Full report –  All Innocence Issues: The Death Penalty, upon request.

Full report – The Death Penalty as a Deterrent, upon request
(1) From the Executive Summary of
Is Capital Punishment Morally Required? The Relevance of Life-Life Tradeoffs, March 2005
Prof. Cass R. Sunstein,   Cass_Sunstein(AT)law.uchicago.edu
 Prof. Adrian Vermeule ,   avermeule(AT)law.harvard.edu
Full report           http://aei-brookings.org/admin/authorpdfs/page.php?id=1131
(2) “The Death of Innocents’: A Reasonable Doubt”,
New York Times Book Review, p 29, 1/23/05, Adam Liptak,
national legal correspondent for The NY Times

Dudley Sharp, Justice Matters
e-mail  sharpjfa@aol.com,  713-622-5491,
Houston, Texas
Mr. Sharp has appeared on ABC, CBS, CNN, FOX, NBC, NPR, PBS, BBC and many other TV and radio networks, on such programs as Nightline, The News Hour with Jim Lehrer, The O’Reilly Factor, etc., has been quoted in newspapers throughout the world and is a published author.
A former opponent of capital punishment, he has written and granted interviews about, testified on and debated the subject of the death penalty, extensively and internationally.
Pro death penalty sites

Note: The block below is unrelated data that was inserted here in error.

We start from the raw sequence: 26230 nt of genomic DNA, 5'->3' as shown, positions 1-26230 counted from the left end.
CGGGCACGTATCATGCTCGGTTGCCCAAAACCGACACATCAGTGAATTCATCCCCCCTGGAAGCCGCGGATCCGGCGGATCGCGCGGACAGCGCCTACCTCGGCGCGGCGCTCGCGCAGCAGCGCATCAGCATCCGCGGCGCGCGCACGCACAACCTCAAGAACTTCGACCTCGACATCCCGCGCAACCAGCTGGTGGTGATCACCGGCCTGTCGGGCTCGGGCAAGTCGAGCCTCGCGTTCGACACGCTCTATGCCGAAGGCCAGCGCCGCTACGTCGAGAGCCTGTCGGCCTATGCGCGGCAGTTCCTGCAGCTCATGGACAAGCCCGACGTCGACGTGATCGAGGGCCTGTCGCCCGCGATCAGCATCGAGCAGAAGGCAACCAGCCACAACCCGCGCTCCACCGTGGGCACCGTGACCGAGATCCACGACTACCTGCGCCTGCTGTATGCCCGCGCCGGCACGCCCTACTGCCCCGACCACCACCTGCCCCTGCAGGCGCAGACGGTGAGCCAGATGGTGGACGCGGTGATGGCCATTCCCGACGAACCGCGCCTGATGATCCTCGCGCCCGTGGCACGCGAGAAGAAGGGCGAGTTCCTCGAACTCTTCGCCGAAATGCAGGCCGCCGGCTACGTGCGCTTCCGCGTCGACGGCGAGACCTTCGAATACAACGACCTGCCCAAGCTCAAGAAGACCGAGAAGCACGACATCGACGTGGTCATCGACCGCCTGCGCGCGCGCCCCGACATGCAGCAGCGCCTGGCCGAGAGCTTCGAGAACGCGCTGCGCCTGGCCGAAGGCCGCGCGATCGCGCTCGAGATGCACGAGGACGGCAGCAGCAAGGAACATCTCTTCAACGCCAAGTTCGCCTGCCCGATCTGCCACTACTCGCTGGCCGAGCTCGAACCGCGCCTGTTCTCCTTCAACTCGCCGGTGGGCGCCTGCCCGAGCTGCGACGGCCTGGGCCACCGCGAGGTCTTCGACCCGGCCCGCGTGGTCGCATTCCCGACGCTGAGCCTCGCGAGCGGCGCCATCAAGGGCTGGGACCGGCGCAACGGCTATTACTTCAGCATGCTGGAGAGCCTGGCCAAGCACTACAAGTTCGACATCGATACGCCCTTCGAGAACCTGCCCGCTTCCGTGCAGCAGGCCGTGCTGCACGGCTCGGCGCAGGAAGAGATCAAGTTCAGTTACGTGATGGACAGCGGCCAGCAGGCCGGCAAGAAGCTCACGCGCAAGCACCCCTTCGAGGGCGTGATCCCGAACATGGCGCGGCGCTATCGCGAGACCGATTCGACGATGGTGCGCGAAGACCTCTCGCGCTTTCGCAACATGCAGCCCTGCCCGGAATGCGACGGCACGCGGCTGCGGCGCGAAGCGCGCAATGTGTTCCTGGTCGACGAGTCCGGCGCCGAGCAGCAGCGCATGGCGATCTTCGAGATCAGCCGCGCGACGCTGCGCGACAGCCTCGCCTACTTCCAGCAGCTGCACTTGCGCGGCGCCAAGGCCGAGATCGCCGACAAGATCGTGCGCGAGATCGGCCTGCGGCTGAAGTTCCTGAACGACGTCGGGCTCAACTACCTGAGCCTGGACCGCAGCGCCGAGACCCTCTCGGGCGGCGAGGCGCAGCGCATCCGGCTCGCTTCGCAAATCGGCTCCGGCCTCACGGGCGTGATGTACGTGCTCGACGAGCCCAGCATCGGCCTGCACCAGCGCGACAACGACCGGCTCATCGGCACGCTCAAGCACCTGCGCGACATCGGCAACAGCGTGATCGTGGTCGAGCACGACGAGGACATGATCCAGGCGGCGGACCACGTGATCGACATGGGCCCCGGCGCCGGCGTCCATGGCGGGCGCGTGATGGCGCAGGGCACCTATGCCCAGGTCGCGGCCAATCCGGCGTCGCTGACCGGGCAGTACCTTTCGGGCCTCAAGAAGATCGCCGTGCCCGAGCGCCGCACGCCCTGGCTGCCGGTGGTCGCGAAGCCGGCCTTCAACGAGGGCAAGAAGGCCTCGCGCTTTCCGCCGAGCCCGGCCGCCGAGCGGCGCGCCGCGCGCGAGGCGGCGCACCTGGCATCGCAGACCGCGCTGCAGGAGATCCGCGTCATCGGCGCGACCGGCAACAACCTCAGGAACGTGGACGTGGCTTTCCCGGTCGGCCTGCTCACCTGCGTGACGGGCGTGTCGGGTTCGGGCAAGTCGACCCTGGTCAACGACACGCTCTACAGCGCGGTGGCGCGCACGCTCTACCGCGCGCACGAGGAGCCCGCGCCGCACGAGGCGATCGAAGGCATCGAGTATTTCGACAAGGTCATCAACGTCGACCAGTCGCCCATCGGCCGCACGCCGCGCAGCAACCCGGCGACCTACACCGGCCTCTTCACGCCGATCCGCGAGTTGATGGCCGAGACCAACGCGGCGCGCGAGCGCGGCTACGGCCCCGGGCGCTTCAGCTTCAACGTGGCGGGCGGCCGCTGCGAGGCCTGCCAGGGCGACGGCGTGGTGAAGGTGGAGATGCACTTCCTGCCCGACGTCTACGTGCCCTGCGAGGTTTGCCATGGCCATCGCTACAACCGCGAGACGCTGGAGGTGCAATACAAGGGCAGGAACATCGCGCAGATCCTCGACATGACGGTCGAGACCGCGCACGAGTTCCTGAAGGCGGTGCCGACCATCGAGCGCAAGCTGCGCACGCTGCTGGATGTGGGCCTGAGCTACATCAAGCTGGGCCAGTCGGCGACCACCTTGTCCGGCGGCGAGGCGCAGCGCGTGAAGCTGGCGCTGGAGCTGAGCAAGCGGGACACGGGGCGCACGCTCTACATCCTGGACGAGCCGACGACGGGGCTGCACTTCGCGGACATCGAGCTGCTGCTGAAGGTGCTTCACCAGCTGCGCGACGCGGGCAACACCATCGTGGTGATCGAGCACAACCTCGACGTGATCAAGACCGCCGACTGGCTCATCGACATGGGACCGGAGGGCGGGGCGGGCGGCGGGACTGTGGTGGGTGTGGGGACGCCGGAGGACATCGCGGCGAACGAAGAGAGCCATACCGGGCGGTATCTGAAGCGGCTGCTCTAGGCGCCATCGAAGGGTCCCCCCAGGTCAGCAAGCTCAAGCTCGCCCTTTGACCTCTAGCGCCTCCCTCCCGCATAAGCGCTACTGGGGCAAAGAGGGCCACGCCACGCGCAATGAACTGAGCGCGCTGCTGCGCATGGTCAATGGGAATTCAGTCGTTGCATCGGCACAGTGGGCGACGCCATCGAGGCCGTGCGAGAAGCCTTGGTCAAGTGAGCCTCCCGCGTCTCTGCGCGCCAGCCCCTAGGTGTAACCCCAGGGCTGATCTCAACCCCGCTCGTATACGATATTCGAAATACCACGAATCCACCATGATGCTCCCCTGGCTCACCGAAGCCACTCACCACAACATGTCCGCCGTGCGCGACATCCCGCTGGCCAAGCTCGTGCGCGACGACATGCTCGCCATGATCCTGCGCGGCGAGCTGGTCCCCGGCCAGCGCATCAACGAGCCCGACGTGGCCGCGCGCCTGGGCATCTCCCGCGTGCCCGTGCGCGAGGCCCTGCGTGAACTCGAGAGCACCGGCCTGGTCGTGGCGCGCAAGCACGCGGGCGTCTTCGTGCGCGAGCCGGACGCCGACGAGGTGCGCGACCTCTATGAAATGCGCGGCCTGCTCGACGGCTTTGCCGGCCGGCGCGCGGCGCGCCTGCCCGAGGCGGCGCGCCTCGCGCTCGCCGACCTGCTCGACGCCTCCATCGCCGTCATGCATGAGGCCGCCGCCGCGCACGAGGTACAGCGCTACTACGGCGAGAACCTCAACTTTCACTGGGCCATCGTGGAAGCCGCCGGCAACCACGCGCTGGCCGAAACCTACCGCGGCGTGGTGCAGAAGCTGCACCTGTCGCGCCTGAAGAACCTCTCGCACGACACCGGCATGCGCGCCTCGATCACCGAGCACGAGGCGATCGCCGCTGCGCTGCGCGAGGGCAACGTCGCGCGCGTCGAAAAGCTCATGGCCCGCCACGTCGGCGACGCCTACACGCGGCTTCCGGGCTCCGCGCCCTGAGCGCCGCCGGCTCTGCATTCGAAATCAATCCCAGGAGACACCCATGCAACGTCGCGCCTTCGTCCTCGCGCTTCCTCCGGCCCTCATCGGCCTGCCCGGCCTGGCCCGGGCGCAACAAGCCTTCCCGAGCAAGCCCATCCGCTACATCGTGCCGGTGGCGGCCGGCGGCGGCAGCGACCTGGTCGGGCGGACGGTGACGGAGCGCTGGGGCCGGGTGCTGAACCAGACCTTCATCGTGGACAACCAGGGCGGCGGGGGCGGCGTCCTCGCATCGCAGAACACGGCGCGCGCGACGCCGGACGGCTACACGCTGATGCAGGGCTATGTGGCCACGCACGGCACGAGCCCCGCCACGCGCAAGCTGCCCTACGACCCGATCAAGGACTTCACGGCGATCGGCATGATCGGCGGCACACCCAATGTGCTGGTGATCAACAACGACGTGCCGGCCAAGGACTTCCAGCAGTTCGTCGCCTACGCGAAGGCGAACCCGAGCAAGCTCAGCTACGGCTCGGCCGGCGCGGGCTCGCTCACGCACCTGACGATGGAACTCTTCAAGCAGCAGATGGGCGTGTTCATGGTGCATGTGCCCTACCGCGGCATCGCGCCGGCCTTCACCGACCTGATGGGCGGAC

http://yesdeathpenalty(DOT)googlepages.com/home2 (Sweden)

Permission for distribution of this document, in whole or part,  is approved with proper attribution.

2. Dream Stela - April 19, 2008

Thanks for all that great information. But you completely missed the spirit of my post.

I’m going to respond to your extremely exhausting comment, but my guess is that you’re just a troll wanting to cause drama.

So, my point is that the death penalty is MURDER. Abortion is murder. The death penalty is murder. Killing people is murder!

I understand that there is a very slim chance that an innocent person is put to death by the rule of our state governments, but murder is murder.

The definition of “truism” is the statement of something so obvious is probably needn’t be said. Thanks for pointing out that dead people can’t harm others. I think I missed that part.

Incapacitation only solves the issue of criminal continuance. Capital punishment is not a deterrent because most who commit those high-level felony cases believe that they are too clever to be caught, and in this case, the premeditation overrides the deterrent factor of the death penalty.

The death penalty is a violation of basic human rights and dignity. It is barbaric, outdated, cruel and unusual.

But, my point was that murder is murder is murder.

Call a freaking spade a spade.